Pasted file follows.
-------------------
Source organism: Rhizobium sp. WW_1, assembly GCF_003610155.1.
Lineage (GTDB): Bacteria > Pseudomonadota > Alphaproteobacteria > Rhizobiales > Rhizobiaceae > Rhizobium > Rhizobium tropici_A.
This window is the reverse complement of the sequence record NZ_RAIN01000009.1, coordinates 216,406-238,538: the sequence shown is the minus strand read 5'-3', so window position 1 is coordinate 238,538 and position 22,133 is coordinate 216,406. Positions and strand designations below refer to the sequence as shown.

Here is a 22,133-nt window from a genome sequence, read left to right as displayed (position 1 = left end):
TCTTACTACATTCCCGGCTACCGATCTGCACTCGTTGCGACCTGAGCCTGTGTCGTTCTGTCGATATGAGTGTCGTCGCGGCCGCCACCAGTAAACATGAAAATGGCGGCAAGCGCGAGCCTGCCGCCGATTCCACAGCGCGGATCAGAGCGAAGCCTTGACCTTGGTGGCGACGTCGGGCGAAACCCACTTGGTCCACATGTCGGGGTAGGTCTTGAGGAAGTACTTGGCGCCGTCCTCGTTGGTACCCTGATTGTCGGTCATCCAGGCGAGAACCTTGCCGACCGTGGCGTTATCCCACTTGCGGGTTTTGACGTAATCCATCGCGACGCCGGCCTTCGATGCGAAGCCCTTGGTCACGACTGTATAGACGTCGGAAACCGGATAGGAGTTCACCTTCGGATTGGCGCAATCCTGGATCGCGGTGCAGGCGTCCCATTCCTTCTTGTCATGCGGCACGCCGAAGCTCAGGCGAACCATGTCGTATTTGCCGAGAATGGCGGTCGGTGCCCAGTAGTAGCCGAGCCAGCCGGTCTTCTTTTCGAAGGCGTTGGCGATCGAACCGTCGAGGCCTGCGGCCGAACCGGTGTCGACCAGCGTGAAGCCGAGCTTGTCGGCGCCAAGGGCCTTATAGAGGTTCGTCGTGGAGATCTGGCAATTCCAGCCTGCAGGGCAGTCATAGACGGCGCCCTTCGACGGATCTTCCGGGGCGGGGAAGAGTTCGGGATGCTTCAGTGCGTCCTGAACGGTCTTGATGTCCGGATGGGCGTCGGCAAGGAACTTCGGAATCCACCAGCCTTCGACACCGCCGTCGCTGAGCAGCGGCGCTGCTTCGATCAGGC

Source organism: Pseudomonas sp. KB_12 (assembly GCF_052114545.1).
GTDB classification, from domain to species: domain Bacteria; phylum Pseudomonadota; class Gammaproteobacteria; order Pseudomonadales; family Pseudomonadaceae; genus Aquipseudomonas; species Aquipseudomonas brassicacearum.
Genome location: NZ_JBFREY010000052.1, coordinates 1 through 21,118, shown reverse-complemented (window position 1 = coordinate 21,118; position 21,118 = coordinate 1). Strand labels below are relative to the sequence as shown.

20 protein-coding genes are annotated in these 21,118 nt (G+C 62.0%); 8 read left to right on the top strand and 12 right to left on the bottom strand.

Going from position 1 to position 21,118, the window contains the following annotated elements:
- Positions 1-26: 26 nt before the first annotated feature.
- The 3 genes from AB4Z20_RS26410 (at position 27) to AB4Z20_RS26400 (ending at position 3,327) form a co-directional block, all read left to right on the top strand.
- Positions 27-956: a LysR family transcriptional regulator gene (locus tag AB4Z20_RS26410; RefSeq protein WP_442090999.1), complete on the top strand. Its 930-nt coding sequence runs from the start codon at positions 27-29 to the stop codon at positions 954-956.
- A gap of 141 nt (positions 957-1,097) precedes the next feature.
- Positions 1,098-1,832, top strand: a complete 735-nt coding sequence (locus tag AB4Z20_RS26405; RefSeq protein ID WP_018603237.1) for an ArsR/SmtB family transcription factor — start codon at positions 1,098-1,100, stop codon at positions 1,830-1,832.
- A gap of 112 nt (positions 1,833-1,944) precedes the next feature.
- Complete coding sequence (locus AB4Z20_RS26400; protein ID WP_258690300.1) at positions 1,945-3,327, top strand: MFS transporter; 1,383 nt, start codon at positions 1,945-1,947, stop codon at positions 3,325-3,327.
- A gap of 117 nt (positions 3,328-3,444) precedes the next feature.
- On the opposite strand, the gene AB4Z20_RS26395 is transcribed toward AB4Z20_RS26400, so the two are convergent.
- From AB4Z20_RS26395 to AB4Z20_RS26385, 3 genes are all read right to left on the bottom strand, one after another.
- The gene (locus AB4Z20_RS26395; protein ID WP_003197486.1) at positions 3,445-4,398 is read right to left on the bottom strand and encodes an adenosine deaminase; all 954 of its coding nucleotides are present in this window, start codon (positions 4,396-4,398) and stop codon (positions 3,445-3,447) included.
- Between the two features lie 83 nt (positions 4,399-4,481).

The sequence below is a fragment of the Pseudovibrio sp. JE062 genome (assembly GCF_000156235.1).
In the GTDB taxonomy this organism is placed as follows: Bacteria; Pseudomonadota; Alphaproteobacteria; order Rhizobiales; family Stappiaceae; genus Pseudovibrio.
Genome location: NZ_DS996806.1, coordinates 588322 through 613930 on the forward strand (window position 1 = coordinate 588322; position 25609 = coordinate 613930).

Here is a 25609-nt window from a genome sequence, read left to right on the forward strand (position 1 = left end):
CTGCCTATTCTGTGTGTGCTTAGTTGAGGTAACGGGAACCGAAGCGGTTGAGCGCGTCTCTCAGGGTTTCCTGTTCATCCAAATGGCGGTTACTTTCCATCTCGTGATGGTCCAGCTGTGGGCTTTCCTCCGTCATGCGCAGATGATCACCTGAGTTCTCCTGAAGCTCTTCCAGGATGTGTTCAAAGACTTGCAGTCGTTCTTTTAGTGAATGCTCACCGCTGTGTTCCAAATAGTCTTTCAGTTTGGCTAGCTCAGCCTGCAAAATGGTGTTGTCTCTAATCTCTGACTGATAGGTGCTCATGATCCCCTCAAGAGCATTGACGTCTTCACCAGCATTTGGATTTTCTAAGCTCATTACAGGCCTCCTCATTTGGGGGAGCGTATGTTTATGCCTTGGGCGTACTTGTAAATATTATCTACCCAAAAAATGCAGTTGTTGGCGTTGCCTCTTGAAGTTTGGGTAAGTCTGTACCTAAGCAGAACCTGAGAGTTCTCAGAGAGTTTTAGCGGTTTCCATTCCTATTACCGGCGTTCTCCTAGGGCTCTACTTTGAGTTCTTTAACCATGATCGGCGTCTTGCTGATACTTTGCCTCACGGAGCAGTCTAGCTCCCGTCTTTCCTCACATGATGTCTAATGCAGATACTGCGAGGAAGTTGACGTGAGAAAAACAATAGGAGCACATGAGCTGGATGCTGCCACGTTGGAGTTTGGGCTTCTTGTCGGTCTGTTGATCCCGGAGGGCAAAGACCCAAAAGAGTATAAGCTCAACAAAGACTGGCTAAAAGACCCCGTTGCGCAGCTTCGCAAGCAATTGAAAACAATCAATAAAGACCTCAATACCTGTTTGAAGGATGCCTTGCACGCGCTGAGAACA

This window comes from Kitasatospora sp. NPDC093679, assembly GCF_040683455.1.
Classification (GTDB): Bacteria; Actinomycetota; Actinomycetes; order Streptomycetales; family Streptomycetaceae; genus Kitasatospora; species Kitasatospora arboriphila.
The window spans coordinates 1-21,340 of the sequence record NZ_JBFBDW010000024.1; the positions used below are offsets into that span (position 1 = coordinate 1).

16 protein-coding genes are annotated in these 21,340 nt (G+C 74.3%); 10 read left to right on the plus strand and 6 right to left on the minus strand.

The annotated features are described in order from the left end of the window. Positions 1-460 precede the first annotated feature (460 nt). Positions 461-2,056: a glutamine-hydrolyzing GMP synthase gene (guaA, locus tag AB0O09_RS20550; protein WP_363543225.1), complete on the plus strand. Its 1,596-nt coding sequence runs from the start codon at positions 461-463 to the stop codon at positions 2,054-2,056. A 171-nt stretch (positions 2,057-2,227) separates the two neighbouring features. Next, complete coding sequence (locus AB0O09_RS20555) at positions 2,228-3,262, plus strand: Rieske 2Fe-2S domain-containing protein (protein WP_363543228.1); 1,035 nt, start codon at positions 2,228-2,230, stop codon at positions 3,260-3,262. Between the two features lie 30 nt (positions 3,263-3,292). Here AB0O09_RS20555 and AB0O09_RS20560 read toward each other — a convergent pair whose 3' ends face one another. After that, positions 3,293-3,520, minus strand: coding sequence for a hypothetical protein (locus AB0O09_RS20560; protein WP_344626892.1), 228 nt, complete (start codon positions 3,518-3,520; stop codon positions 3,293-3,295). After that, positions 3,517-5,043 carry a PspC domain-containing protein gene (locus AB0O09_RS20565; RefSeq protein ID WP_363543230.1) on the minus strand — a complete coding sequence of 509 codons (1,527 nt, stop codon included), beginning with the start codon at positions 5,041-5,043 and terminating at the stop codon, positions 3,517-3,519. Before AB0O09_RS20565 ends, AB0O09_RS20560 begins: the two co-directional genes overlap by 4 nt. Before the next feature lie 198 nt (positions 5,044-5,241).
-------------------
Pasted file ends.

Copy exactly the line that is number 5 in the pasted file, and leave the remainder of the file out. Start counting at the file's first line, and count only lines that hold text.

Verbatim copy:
TCTTACTACATTCCCGGCTACCGATCTGCACTCGTTGCGACCTGAGCCTGTGTCGTTCTGTCGATATGAGTGTCGTCGCGGCCGCCACCAGTAAACATGAAAATGGCGGCAAGCGCGAGCCTGCCGCCGATTCCACAGCGCGGATCAGAGCGAAGCCTTGACCTTGGTGGCGACGTCGGGCGAAACCCACTTGGTCCACATGTCGGGGTAGGTCTTGAGGAAGTACTTGGCGCCGTCCTCGTTGGTACCCTGATTGTCGGTCATCCAGGCGAGAACCTTGCCGACCGTGGCGTTATCCCACTTGCGGGTTTTGACGTAATCCATCGCGACGCCGGCCTTCGATGCGAAGCCCTTGGTCACGACTGTATAGACGTCGGAAACCGGATAGGAGTTCACCTTCGGATTGGCGCAATCCTGGATCGCGGTGCAGGCGTCCCATTCCTTCTTGTCATGCGGCACGCCGAAGCTCAGGCGAACCATGTCGTATTTGCCGAGAATGGCGGTCGGTGCCCAGTAGTAGCCGAGCCAGCCGGTCTTCTTTTCGAAGGCGTTGGCGATCGAACCGTCGAGGCCTGCGGCCGAACCGGTGTCGACCAGCGTGAAGCCGAGCTTGTCGGCGCCAAGGGCCTTATAGAGGTTCGTCGTGGAGATCTGGCAATTCCAGCCTGCAGGGCAGTCATAGACGGCGCCCTTCGACGGATCTTCCGGGGCGGGGAAGAGTTCGGGATGCTTCAGTGCGTCCTGAACGGTCTTGATGTCCGGATGGGCGTCGGCAAGGAACTTCGGAATCCACCAGCCTTCGACACCGCCGTCGCTGAGCAGCGGCGCTGCTTCGATCAGGC